#BigBrother and the Era of Hashtag Surveillance


Earlier this month, the ACLU published a report alleging that it had obtained public records showing that social media user data such as location tracking, photos and hashtag usage may have been used by law enforcement to monitor activists and protests. ACLU claims that records show that Twitter, Facebook and Instagram provided user data access to Geofeedia, a developer of a social media monitoring program that is marketed to law enforcement agencies as a tool for such tracking. According to the report, law enforcement used the monitoring program to track protests in Baltimore and Ferguson, Missouri.

The ACLU claimed that this particular discovery is just part of the “fast expansion of social media surveillance with little-to-no debate or oversight.” The records seemed to indicate that Geofeedia has helped 500 law enforcement agencies track and respond to crime, and that Geofeedia is far from alone in offering a social media monitoring program: amongst its competitors are other companies such as HootSuite, TweetDeck, and SnapTrends.

In response to the report, which was written about on popular news outlets such as BuzzFeed and the Washington Post, Facebook and Instagram (which is owned by Facebook) cut off Geofeedia’s access to users’ public posts. Twitter also took steps to prevent Geofeedia from accessing information.

While the focus of the ACLU and response from social media companies has been on the right of users to engage in free political and social discourse, the report also sheds light on additional and innovative ways of using social media data as well as the risks to both users who post public information on social media and companies that use that information. When used properly, social media data can provide substantial insight into the daily lives of a vast network of users, and especially when such data is provided voluntarily and made public by the users themselves, it can be difficult to see any inherent danger in using it. But, as the ACLU’s report suggests, certain uses—and sales—of social media data may be legally ambiguous, unethical or even just extremely unpopular. And while all companies work to avoid behavior that exposes them to legal consequences, for social media companies especially, “extremely unpopular” actions can be just as damaging.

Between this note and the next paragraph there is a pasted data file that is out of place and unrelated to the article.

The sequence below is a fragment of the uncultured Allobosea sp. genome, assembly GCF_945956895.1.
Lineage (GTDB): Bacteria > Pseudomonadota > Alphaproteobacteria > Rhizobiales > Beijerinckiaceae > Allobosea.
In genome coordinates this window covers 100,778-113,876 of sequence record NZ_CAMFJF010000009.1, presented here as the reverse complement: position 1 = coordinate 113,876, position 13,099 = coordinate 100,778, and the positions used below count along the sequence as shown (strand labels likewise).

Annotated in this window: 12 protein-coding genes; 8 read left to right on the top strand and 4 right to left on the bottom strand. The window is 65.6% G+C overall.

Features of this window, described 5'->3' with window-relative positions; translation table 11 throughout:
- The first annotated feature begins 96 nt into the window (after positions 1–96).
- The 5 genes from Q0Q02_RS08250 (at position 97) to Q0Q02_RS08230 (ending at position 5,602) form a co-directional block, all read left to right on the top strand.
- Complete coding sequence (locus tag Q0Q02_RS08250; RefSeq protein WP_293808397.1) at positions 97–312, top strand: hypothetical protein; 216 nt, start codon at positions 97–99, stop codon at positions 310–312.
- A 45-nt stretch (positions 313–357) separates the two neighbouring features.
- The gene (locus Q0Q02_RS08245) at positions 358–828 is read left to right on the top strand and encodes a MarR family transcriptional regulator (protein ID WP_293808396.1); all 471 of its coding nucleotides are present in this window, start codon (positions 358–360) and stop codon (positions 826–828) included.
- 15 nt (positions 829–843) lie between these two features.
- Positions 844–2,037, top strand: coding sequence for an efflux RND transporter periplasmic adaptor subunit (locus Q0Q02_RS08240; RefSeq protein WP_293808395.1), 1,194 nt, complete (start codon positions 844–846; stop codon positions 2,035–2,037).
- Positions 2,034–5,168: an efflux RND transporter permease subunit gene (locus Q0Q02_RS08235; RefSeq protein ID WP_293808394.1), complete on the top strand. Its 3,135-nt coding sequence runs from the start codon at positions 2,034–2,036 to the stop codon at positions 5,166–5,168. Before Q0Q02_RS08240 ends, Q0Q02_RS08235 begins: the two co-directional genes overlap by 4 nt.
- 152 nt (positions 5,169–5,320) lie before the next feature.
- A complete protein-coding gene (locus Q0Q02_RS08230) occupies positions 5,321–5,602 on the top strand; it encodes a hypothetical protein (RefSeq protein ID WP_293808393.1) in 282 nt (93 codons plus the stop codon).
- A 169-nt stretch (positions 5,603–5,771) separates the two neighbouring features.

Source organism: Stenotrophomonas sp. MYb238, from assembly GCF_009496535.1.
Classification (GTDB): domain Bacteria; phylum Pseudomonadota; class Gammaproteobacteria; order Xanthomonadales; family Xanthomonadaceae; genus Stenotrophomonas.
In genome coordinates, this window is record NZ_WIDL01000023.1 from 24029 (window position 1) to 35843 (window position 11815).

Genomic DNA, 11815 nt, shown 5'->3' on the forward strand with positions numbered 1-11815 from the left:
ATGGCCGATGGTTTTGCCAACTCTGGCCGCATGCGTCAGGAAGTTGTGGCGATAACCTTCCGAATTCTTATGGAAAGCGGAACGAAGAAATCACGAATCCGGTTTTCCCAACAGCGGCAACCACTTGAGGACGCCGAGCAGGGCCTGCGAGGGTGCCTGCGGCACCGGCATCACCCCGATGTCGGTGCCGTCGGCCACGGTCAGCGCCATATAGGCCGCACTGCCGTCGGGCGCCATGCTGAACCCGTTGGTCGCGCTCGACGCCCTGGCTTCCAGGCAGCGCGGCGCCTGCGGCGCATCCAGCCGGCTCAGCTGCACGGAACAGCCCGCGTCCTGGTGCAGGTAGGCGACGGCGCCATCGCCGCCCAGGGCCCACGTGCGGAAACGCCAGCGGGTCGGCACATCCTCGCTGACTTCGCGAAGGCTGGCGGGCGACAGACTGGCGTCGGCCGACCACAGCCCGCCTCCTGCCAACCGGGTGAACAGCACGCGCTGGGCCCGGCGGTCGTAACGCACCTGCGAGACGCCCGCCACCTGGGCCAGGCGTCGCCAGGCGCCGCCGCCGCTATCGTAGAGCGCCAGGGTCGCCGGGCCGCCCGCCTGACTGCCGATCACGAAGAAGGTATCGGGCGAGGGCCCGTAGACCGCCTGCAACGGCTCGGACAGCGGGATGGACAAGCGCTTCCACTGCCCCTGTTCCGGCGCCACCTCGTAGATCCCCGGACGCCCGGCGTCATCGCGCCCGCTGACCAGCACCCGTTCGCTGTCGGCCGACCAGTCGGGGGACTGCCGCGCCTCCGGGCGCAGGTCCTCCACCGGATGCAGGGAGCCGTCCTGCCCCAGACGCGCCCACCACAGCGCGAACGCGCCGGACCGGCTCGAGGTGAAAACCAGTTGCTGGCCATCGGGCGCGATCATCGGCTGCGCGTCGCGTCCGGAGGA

The ACLU report provides an important reminder for companies, be they in the social media arena or elsewhere: once shared, it’s near impossible to prevent a data set gathered for one purpose and in one context from being used for other purposes and in other contexts.